TAMPA, Florida - It was the first time the public had truly seen her up close in nearly two years.
Casey Anthony hopped out of a black Lincoln Navigator when she arrived at federal court in downtown Tampa Monday morning. The 26-year-old clutched a black hat and was shielded by the watchful eye of a member of her legal team, Cheney Mason.
When she pushed her way through the crush of local and national media, Casey composed herself once inside the courthouse and flipped her shoulder-length black hair as she approached the security entrance.
Both outside and inside, federal court extra security stood by. Several of the uniformed men had machine guns and dogs.
Once she was inside her bankruptcy hearing on the fifth floor, Casey was cool, collected, and calm. She even joked with members of her legal team. Nothing seemed to rattle her as she sat in a white blouse and black skirt with black fingernails, surrounded by a team of five attorneys.
More than 30 members of the media also sat in the hearing taking copious notes, since phones and recording devices are not allowed in federal court.
Both Steven Mienenger, a trustee, and Scott Shucker, a lawyer for Zenaida Gonazalez, asked Casey questions under oath.
She admitted, "I don't pay rent, I don't pay utilities. I guess you could say I'm living for free or off the kindness of the people I'm staying with."
Citing security concerns, the Orlando mother did not revealed the exact location of her home or recent whereabouts. But, she answered detailed questions about her lifestyle since her July 2011 acquittal. She said that she takes the bus for transportation and that the bulk of her money "comes from Jose Baez." She testified that he gave her $3,400 for living expenses, along with a laptop so she could communicate.
Casey also admitted that her cell phone is paid for "by a friend." When asked who that friend is, her attorney would not let her disclose the information, citing security issues.
When asked about her living expenses, she said, "Some of the money is from unsolicited donations from various individuals. The bulk of the money came from Jose Baez."
As for food, she testified, "I try to contribute when I can."
She also claims her friends buy food for her and that she's basically "living for free."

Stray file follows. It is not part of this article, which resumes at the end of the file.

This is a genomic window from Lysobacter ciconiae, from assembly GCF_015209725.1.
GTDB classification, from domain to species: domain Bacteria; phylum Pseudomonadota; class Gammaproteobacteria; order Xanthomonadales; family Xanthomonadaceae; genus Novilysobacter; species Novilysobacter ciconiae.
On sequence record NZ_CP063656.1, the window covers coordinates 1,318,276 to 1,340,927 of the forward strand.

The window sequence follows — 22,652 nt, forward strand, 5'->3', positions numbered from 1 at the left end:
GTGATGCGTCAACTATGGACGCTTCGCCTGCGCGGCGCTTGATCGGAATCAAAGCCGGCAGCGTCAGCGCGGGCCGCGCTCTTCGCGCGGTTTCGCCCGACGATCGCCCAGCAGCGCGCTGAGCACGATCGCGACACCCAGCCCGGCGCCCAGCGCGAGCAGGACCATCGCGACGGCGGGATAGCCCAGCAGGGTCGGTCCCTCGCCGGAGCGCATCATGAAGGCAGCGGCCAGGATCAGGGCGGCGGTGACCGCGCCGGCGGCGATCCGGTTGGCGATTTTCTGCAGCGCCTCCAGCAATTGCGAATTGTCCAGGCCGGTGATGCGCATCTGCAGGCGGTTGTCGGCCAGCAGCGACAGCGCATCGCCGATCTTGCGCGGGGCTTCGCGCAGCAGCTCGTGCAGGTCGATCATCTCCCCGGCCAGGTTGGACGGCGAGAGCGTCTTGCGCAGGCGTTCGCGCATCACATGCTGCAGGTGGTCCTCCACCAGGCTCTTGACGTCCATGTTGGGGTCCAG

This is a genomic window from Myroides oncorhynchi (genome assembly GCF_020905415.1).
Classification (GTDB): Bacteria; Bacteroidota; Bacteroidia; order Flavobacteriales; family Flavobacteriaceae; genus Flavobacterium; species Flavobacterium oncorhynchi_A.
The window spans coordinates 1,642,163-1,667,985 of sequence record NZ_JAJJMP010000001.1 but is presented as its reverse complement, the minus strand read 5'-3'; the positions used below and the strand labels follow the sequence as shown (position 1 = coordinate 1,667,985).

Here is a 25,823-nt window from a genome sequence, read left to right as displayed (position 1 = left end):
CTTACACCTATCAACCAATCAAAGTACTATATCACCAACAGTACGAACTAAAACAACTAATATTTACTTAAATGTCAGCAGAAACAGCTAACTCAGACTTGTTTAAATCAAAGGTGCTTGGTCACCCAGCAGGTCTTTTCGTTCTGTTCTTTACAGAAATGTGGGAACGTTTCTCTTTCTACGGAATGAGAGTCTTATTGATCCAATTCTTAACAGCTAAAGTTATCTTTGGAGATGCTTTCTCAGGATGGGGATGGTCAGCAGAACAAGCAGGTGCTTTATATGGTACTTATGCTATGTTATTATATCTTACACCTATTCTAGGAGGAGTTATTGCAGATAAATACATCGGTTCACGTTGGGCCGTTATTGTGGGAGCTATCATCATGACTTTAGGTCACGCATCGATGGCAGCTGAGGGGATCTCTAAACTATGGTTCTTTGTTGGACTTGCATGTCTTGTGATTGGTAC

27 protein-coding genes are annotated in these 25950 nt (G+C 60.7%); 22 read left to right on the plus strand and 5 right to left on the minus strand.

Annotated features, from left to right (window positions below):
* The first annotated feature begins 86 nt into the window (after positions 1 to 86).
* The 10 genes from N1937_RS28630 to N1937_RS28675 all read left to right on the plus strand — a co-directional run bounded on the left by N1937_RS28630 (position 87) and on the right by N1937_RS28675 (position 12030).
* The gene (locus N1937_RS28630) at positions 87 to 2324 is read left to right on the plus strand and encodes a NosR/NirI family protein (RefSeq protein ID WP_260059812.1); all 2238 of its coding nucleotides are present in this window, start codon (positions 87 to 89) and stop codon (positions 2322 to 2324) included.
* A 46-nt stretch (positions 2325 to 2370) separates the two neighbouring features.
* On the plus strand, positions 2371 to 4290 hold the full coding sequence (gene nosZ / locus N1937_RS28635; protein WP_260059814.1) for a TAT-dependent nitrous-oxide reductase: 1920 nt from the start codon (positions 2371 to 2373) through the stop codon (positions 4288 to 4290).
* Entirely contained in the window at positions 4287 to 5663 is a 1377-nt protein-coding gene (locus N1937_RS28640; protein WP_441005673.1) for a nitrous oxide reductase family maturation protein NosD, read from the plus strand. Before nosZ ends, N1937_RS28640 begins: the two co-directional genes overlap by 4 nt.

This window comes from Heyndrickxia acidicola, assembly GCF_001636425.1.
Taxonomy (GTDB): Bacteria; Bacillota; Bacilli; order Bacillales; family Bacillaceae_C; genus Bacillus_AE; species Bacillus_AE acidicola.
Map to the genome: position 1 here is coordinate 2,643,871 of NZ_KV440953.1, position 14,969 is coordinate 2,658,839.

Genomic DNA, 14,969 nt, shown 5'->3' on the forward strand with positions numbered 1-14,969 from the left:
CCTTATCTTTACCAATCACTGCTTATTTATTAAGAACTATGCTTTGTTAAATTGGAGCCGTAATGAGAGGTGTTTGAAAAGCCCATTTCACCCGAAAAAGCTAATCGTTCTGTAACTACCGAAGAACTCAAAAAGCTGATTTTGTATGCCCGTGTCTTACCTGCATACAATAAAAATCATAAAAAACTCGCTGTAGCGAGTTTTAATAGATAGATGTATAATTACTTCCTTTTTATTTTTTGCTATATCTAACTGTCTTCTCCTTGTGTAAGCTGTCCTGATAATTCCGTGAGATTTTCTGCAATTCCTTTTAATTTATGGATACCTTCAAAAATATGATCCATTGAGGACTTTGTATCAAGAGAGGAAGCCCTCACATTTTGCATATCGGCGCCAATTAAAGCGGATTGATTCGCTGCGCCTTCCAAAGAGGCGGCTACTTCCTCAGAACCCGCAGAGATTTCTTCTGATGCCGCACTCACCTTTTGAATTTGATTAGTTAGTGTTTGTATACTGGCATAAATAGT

Casey added that she has not been offered a movie or book deal, which Gonzalez's attorney says he finds hard to believe. "It doesn't pass the smell test," he told 10 News. "She has five attorneys with her and none of them are being paid? That's odd."
Casey also told a trustee that she "relinquished" rights to certain photos to Baez. "I was asked to pose for a couple photos. That was the extent of my involvement," she said. However, the nature of the photos was not revealed. Neither Casey nor her attorney, Charles Greene, gave details about the photos she said Baez profited from in the past.
So, did she know how much those photos were worth? "No sir," she testified.
She did say that the photo relinquishment took place September 9, 2011, which happened to coincide during a series of tabloid pictures of Casey allegedly shopping. Casey said that Baez also sold family photos for $200,000 to ABC News to make money for her legal defense.
She claims to be worth just over $1,000, but says she owes nearly $800,000 in debt, the majority of which she says she owes Baez to the tune of $500,000 for her legal fees.
Under the rules of filing Chapter 7 bankruptcy, creditors, including Jose Baez, were allowed to ask Casey Anthony various questions as she appeared under oath in federal court, but only one showed up. That was Gonzalez's attorney, Scott Shuker. Gonzalez, whom Casey referred to "Zanny the Nanny" during trial, is suing for defamation of character.
Documents show there is additional debt Casey has incurred -- $217,000 owed to the Orange County Sheriff's Office and FDLE for investigating the phony kidnapping of Caylee. In addition, Casey also owes the IRS $68,540, which stems from her 2008 taxes on the $200,000 from photos sold to ABC News.
Fireworks began when Shuker got fired up as Casey asked to consult with one of her attorneys, Charles Greene, before answering certain questions. Shuker spoke sternly and said, "Mr. Greene, who is not under oath, is trying to take over these proceedings!"
Shuker later added, "It was not proper what he did."
A bankruptcy judge has yet to make a ruling on the case. Casey will be deposed at a later date as the trustee in this case does further investigation. The young woman, acquitted in her daughter's murder, left court mid-afternoon in a high-end black Mercedes sedan, shielded by security.